“Cases of squatting have
increased tremendously with the pandemic.”


Granada is no stranger to this problem that has been worrying homeowners for months,
AMA Desokupa provides services and assistance to tenants in default and squatters.


Photo Antonio L Juarez Interview with Angela Mendoza of AMA desokupo 2 630x420 1


The annual report of the Provincial Prosecutor’s Office highlighted the “special problems” that have been detected in Granada in matters such as the illegal occupation of dwellings in the last year. Squatting has become a phenomenon that has hit homeowners and building owners throughout Spain and has increased “a lot” with the Covid-19 pandemic and the economic crisis it has generated. There are several companies working to offer effective eviction services, but a few months ago the first one was launched in Granada, led by a woman. Ángela Mendoza from Granada saw the opportunity to create AMA Desokupa in the midst of the pandemic crisis, a company that offers “100% effective and legal eviction services, either for non-payment of rent or for occupation, but always with social responsibility”. “We count on great professionals to help put an end to this illegal movement that is plaguing more and more families and property owners,” assures Mendoza.


AMA Desokupa’s procedures for assisting owners affected by illegal occupation have a “prior analysis” that is in line with the policy of “social responsibility”. “When I did the first eviction, after trying to sleep, I thought that I could not work like that and, from then on, we implemented a new socially conscious policy in the company. It is important to study both sides. From there, as each eviction has different precarious tenants or ‘squatters’, we study the real needs of each one and provide them with social opportunities for their social inclusion,” he says.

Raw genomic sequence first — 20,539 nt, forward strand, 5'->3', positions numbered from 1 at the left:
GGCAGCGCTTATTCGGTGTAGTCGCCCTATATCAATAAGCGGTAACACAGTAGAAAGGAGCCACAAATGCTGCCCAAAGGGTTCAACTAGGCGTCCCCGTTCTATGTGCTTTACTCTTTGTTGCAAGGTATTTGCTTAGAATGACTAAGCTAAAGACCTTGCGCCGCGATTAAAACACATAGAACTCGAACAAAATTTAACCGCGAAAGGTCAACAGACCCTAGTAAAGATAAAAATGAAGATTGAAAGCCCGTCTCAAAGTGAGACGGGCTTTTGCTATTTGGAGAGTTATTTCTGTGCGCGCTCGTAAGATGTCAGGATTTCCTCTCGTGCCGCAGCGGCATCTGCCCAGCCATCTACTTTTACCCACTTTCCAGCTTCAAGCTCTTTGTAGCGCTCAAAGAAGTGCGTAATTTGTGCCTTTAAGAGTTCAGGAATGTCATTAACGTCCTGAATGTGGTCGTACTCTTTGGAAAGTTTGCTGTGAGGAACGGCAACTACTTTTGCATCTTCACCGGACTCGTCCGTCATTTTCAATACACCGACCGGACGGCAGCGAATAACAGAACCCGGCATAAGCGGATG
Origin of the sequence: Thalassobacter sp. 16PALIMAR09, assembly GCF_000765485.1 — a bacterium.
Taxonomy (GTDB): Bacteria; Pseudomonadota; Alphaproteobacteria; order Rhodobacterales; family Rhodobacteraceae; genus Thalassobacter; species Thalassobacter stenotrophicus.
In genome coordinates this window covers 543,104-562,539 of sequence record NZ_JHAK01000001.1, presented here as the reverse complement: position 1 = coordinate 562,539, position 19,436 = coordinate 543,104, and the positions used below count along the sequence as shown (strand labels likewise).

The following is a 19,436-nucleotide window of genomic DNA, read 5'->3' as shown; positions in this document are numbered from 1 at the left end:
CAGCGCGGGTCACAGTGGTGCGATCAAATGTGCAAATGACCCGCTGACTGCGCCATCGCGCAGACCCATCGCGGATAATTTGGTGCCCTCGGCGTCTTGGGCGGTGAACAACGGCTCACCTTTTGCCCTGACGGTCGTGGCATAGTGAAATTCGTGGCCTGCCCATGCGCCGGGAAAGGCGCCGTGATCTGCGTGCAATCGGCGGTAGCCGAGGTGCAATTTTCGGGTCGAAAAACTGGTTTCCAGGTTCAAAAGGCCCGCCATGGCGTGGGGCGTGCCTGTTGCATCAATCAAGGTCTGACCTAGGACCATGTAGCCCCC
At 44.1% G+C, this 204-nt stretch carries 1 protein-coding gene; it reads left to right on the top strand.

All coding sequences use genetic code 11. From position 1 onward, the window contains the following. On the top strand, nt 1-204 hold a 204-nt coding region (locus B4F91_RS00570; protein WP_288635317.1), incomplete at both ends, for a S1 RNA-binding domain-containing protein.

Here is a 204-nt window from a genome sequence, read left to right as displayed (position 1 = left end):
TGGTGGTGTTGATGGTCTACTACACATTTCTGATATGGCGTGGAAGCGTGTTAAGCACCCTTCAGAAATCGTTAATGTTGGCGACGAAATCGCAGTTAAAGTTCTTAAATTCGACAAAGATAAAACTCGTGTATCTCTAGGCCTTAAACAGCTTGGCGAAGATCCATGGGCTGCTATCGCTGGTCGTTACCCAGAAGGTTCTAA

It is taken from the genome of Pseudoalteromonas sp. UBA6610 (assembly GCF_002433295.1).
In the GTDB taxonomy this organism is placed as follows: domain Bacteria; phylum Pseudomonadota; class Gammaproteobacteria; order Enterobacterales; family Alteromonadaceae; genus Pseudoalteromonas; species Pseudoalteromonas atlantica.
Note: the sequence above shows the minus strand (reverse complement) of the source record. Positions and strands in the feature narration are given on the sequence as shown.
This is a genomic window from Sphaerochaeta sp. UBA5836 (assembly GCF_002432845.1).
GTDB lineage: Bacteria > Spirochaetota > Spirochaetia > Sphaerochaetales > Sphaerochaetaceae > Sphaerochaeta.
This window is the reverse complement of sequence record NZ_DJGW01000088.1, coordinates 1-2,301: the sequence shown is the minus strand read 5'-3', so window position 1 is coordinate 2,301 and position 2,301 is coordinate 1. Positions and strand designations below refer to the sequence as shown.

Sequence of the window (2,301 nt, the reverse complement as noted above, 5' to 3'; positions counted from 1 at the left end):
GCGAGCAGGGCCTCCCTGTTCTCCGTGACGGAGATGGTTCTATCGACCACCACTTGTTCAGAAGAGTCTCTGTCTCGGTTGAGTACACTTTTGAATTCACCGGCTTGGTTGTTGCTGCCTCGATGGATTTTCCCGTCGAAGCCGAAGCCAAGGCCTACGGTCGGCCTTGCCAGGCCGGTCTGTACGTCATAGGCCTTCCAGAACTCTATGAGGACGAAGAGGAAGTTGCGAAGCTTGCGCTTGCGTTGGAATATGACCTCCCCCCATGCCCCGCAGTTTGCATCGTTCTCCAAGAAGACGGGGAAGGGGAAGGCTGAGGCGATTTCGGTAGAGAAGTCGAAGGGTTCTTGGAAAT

AMA Desokupa 1010x673 1


“Evicting a squatter commune is not the same as evicting a family with minors and what we do is to study the case and, depending on the needs, we rely on our social partners, who are sometimes public and sometimes private entities,” explains Mendoza. Financial aid, support in finding a job, social housing or food delivery are some of the assistance that the entities that collaborate with AMA Desokupa can offer to those affected, both tenants and squatters.


There are several experiences of social inclusion that this company from Granada has developed, but there is one that “touched the heart” of Mendoza. “It was a boy we brought from Toledo after evicting him for non-payment of rent. The boy would be left on the street and without a job and I, without thinking about it, as in Granada I have a better hand, I brought him. Here we looked for a temporary place for him, at the Granja Escuela Parapanda, in Íllora. There he was given lodging and temporary work. He stayed for about 15 days and then we found him a house where he could live continuously and a full-time job in a meat company. This was all through a collaborative entity called Asociación Familias Solidarias, which has a branch in Granada, another in Seville and another in Murcia,” he explains.


Angela Mendoza of AMA Desokupa and Mostafa Veysi social reinsertion case

Ángela Mendoza with Mostafa Veysi, the boy she helped with social reintegration after an eviction for non-payment in Toledo.


In addition to Granada, AMA Desokupa has also handled cases of squatting and evictions for non-payment of rent in other cities such as Toledo, Ciudad Real, Murcia, Seville and Huelva. “The cases have increased a lot with occupation and non-payment of rents nationally and globally. The situation we are experiencing with the pandemic is something that affects all of us”, says Mendoza, who points out that she has not encountered “problems as such, but barriers” in her work in a field of activity labeled in the male world. “But nothing that a good pair of heels can’t fix,” she adds with a smile.


Eviction procedures are not “systematic by definition, because each case is different, has different needs and medication always plays a fundamental role,” says Mendoza. If it is a case of ‘squatters’, who have taken over an uninhabited house or premises and have moved into it without the consent of the owner, the eviction may take place “between 24 and 72 hours” from the signing of the contract and if it is a case of non-payment of rent, in which action is taken through negotiation, it may take “between seven and 25 days” to take place. “The main objective is for the owner to get his house back, because it is his,” Mendoza emphasizes.


News published in the digital newspaper: “Granada Digital”.
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